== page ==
Deerfield, IL, November 15, 2005 --(PR.com
)-- Moms everywhere can now express their personal style in the midst of one of the dirtiest aspects of raising children – changing diapers.
In an era when style means everything and celebrity parenthood graces the covers of national magazines, women have realized that motherhood does not have to forsake fashion. In fact, thanks to one enterprising mom, even the messy chore of wiping a baby’s bottom can be downright chic.
Angie Beermann, a stay-at-home mom, designs stylish handmade baby wipe containers, which are available for sale on her website, www.madebyangie.com.
“I noticed there were lots of customized, handmade baby products out there from burp cloths to wastebaskets,” said Beermann. “I thought the baby wipe container in everyone’s diaper bag was in need of a major makeover.”
She began crafting containers with a variety of fabrics and launched her business in March 2005, when she began selling her wares to friends and through word-of-mouth, at local shows and eventually through her website.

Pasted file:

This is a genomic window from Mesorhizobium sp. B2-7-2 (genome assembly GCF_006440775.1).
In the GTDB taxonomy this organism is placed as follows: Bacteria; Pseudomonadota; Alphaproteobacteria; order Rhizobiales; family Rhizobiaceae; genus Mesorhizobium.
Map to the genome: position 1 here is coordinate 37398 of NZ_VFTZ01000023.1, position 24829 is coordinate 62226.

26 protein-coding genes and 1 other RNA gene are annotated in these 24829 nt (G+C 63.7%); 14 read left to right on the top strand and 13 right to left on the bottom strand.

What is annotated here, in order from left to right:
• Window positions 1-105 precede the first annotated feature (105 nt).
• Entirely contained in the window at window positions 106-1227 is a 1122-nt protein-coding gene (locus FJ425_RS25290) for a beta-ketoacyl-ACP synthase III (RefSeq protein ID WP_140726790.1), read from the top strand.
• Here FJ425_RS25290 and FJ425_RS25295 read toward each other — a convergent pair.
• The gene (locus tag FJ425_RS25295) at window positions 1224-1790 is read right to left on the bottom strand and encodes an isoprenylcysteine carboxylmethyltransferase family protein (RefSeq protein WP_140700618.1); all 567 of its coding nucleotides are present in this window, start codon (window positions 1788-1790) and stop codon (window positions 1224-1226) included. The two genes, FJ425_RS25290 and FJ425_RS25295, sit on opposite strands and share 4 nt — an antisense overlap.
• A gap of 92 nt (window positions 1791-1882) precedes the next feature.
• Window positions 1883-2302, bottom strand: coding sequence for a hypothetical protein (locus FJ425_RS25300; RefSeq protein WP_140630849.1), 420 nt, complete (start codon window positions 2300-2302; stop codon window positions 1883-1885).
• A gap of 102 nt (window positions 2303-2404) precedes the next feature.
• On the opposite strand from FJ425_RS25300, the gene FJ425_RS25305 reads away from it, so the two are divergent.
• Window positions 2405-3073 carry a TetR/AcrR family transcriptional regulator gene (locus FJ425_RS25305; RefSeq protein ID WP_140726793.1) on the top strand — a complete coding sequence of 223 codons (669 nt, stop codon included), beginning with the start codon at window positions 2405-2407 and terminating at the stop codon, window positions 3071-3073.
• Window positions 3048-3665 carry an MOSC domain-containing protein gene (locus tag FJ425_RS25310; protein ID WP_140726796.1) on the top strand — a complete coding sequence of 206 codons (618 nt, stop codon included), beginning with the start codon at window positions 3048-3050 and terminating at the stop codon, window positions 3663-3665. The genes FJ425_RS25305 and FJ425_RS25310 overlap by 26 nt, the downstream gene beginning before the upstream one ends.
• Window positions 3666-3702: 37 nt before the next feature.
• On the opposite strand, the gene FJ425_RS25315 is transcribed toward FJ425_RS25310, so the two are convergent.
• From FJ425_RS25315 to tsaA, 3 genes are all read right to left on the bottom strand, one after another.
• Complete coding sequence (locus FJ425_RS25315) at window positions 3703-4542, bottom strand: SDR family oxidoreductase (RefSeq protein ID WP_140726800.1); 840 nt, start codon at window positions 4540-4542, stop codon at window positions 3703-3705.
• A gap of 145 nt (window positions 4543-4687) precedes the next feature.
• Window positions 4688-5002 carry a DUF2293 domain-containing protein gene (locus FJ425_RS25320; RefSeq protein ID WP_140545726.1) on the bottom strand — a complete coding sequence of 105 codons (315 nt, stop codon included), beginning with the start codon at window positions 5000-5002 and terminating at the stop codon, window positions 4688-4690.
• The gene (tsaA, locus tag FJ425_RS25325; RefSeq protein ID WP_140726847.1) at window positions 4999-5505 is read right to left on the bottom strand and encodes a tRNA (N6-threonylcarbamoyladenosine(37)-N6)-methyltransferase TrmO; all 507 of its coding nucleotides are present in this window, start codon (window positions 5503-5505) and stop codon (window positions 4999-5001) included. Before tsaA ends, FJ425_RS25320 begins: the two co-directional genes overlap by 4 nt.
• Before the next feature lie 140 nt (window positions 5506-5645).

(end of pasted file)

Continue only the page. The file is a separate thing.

Beermann recently expanded into the wholesale market, selling to online boutiques and to brick and mortar stores. She offers more than three dozen patterns to appeal to different style tastes, including Wild West, Flower Power, Baseball, Pink Toile and others. “I’m always on the lookout for fun, funky new fabrics, and I update my patterns frequently,” she said.
“Everyone loves shopping for babies,” she said. “These make a great gift and a necessary accessory for your own diaper bag.”
Beermann feels good about her product, not just as a business, but also for how it puts a bit of color in each mom’s life. “It's so important that moms retain their sense of style post-baby,” she said. “It's easy to get lost in all that baby stuff, and this is a simple way to express your style while using something that, unfortunately, you need many times daily.”
Angie Beermann is mom to toddler Max and has a second baby on the way. She thanks Sesame Street for keeping him busy while she makes the containers and her husband, Marc, for giving up the dining room table for her 'studio.'